Naples:life,death & Miraclecontact: Jeff Matthews


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T
he Sanctuary of Montevergine


The Montevergine Sanctuary sits at 1300 meters (4000 feet) on the eastern end of the Partenio mountains in the Appenine chain about 35 miles east of Naples. The structure faces east towards the sunrise and overlooks the entire valley and the town of Avellino. In clear weather, you can see the entire Gulf of Naples: Vesuvius, the islands, the Campanian plain—everything. The sanctuary is on the site of an earlier temple to Cybele, an ancient "earth mother"-type goddess. The site and the area, in general, were well-known to Virgil, who trekked up here often, looking for plants to distill into elixirs of long life. (The Benedictines who came well after Virgil are also known for brewing their own potent elixirs from local plants, if not for long life then at least for good times!)

The origins of the sanctuary go back to the early years of the 1000s and the devout William of Vercelli (aka William of Montevergine), who, after a pilgrimage to Santiago de Compostela decided to replace the earth-mother shrine with one to Mary, Mother of Christ. The original church was consecrated in 1124.
William founded his Benedictine monastic order at Montevergine and attracted adherents from throughout Europe almost immediately. The sanctuary quickly became the "mother church" of many smaller monastic communities in the area. The sanctuary then enjoyed the patronage of the Angevin kings of Naples (1266-1435) who transformed and expanded the original buildings along Gothic lines. A later baroque design is by D. A. Vaccaro, and a new Neo-Gothic basilica was added in 1961.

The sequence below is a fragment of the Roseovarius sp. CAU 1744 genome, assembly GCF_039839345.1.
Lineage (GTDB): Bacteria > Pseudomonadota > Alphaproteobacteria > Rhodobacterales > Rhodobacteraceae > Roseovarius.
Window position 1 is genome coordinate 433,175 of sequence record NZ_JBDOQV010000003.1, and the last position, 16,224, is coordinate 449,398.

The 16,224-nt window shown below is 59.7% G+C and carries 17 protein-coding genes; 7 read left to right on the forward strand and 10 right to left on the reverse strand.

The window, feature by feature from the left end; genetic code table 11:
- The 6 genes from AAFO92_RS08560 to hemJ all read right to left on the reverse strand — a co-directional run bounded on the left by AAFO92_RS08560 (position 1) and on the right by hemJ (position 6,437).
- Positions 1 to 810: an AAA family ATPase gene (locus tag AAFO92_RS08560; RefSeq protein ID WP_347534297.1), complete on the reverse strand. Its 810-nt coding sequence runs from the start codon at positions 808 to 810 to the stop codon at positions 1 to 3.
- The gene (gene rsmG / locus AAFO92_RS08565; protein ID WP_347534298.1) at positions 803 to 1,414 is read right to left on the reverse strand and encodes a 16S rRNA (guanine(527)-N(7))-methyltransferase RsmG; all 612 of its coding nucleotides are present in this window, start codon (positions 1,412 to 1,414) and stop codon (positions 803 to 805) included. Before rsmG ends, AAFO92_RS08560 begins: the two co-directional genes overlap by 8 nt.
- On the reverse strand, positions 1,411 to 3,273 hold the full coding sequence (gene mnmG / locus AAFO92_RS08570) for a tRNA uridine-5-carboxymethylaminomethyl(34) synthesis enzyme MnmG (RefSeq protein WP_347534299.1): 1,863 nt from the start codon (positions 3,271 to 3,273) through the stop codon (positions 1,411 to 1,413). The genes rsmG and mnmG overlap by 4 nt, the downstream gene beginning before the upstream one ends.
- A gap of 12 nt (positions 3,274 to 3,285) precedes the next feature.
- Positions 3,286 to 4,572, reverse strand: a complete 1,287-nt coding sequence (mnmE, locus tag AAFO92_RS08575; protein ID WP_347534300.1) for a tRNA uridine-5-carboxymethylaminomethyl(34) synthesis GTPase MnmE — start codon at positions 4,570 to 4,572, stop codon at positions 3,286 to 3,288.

The sanctuary was dedicated not just to the Virgin Mary, but to a particular version known in Italian as Mamma Schiavona. That term is generally left untranslated in English or glossed simply as "the Black Madonna." It refers to an icon (detail, right) on the premises that was put in place around 1300, one of many "Black Madonnas" depicted in Christian art. The tradition behind this particular version makes the extraordinary claim that the central portion, cut out and placed into the larger painting around it, is part of the original "hodegetria"—that is, a depiction of Mary holding the Child Jesus at her side and pointing to him as the source of salvation for mankind (In Greek, "hodegetria" means "she who shows the way"). Tradition holds that the original was painted by St. Luke and that it found its way first from the Holy Land to Constantinople and then into Angevin hands in the late 1200s when the last western emperor of the Byzantine Empire left Constantinople and took the icon with him. As noted, it is not clear what schiavona means in local reference to the icon. It might be geographical since the term used to mean "from Dalmatia," an area within the old jurisdiction of the Venice See, which was in possession of the icon when it first came from Constantinople. (That is absolute speculation on my part, but the alternatives don't make even speculative sense: (1) schiavona as a feminine form of the word "slave"; or (2) schiavona as a type of sword.) Regardless of tradition, at least some modern art historians think that the icon is, in fact, the work of Pietro Cavallini (c. 1250 – c. 1330), a Roman painter active in Naples at the time. That icon replaced, as the object of main veneration at Montevergine, an earlier one of Mary Nursing the Baby Jesus, a work still retained in the museum in the sanctuary.

The layout of the sanctuary is interesting in that the new basilica (built between 1948 and 1961) actually incorporates the old one, itself still a repository of significant relics from the early centuries of the church. The architect for the new basilica was Florestano di Fausto (who also designed a number of buildings abroad, including the Cathedral of Rhodes in 1925.) The site is accessible by footpath, by car (on an excellent but winding road), and also by funicular railway from nearby Mercogliano
—a one-mile bit of spectacular engineering that climbs 734 meters (2400 feet), the second greatest difference in altitude between base and top stations among European cable-cars.

There is a rather bizarre episode from World War II concerning the Sanctuary and the Shroud of Turin. That item is here.)

 

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